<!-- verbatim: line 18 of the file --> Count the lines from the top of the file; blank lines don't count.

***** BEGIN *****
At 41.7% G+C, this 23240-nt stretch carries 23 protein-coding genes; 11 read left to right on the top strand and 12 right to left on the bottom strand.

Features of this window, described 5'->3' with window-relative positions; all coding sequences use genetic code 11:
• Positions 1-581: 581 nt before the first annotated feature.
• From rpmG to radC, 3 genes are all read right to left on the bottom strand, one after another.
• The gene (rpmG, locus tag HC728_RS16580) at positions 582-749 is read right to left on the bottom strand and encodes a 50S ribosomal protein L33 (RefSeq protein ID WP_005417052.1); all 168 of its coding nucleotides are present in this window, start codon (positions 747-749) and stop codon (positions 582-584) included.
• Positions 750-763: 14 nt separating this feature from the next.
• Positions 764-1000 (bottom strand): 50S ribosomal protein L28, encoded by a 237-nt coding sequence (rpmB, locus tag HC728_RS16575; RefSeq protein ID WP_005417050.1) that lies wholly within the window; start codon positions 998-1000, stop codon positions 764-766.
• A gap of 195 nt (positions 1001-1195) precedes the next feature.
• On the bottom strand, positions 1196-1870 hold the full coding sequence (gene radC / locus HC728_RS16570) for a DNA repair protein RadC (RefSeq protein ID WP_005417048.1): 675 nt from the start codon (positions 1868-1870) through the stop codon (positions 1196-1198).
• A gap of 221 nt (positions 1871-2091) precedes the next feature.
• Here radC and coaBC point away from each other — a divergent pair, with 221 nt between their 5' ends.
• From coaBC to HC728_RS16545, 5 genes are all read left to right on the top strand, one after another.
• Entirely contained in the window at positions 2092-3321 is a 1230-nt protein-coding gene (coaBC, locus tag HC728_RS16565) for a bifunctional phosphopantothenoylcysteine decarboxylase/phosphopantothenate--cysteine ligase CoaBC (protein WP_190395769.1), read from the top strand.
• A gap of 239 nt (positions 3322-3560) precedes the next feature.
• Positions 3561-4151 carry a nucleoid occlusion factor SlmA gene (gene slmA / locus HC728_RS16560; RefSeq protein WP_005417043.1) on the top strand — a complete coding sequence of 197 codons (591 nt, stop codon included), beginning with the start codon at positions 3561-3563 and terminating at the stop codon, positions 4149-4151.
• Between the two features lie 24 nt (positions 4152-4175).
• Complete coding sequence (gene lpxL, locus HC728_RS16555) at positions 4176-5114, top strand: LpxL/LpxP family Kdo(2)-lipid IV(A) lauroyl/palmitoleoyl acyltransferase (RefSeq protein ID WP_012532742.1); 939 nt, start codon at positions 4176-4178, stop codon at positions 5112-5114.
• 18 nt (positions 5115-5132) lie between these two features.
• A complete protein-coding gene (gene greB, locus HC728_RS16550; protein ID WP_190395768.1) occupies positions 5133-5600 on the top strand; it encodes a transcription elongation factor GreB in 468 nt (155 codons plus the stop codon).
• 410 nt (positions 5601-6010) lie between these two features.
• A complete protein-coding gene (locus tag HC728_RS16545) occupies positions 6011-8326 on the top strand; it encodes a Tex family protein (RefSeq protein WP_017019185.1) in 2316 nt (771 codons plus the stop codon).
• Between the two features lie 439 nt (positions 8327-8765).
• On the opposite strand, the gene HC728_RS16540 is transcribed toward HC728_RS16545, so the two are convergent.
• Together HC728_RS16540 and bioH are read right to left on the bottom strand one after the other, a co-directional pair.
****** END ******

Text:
• 18 nt (positions 5115-5132) lie between these two features.